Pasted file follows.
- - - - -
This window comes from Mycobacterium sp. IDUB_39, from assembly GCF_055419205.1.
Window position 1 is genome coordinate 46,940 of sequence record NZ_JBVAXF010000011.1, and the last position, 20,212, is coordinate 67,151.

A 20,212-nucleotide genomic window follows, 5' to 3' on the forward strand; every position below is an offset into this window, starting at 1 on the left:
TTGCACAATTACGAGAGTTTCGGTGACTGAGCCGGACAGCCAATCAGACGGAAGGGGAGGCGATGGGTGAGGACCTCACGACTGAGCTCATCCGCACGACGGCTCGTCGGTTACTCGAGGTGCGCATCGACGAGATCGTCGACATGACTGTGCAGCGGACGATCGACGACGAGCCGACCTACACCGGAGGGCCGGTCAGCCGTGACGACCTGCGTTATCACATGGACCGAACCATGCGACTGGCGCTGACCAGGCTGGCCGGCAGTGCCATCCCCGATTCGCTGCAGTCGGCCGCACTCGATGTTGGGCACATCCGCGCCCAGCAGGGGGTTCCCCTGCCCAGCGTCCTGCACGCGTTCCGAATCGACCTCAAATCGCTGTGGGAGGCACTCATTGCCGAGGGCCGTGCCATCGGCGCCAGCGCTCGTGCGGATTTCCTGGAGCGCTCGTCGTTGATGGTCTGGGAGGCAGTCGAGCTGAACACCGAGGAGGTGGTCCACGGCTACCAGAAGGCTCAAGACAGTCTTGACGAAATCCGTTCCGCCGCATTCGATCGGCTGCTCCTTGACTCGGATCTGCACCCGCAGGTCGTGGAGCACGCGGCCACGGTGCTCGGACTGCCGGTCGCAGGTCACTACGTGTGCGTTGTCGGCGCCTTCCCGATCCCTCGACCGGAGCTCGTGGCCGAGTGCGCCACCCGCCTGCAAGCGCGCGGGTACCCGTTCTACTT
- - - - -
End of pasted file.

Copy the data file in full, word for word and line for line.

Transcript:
This window comes from Mycobacterium sp. IDUB_39, from assembly GCF_055419205.1.
Window position 1 is genome coordinate 46,940 of sequence record NZ_JBVAXF010000011.1, and the last position, 20,212, is coordinate 67,151.

A 20,212-nucleotide genomic window follows, 5' to 3' on the forward strand; every position below is an offset into this window, starting at 1 on the left:
TTGCACAATTACGAGAGTTTCGGTGACTGAGCCGGACAGCCAATCAGACGGAAGGGGAGGCGATGGGTGAGGACCTCACGACTGAGCTCATCCGCACGACGGCTCGTCGGTTACTCGAGGTGCGCATCGACGAGATCGTCGACATGACTGTGCAGCGGACGATCGACGACGAGCCGACCTACACCGGAGGGCCGGTCAGCCGTGACGACCTGCGTTATCACATGGACCGAACCATGCGACTGGCGCTGACCAGGCTGGCCGGCAGTGCCATCCCCGATTCGCTGCAGTCGGCCGCACTCGATGTTGGGCACATCCGCGCCCAGCAGGGGGTTCCCCTGCCCAGCGTCCTGCACGCGTTCCGAATCGACCTCAAATCGCTGTGGGAGGCACTCATTGCCGAGGGCCGTGCCATCGGCGCCAGCGCTCGTGCGGATTTCCTGGAGCGCTCGTCGTTGATGGTCTGGGAGGCAGTCGAGCTGAACACCGAGGAGGTGGTCCACGGCTACCAGAAGGCTCAAGACAGTCTTGACGAAATCCGTTCCGCCGCATTCGATCGGCTGCTCCTTGACTCGGATCTGCACCCGCAGGTCGTGGAGCACGCGGCCACGGTGCTCGGACTGCCGGTCGCAGGTCACTACGTGTGCGTTGTCGGCGCCTTCCCGATCCCTCGACCGGAGCTCGTGGCCGAGTGCGCCACCCGCCTGCAAGCGCGCGGGTACCCGTTCTACTT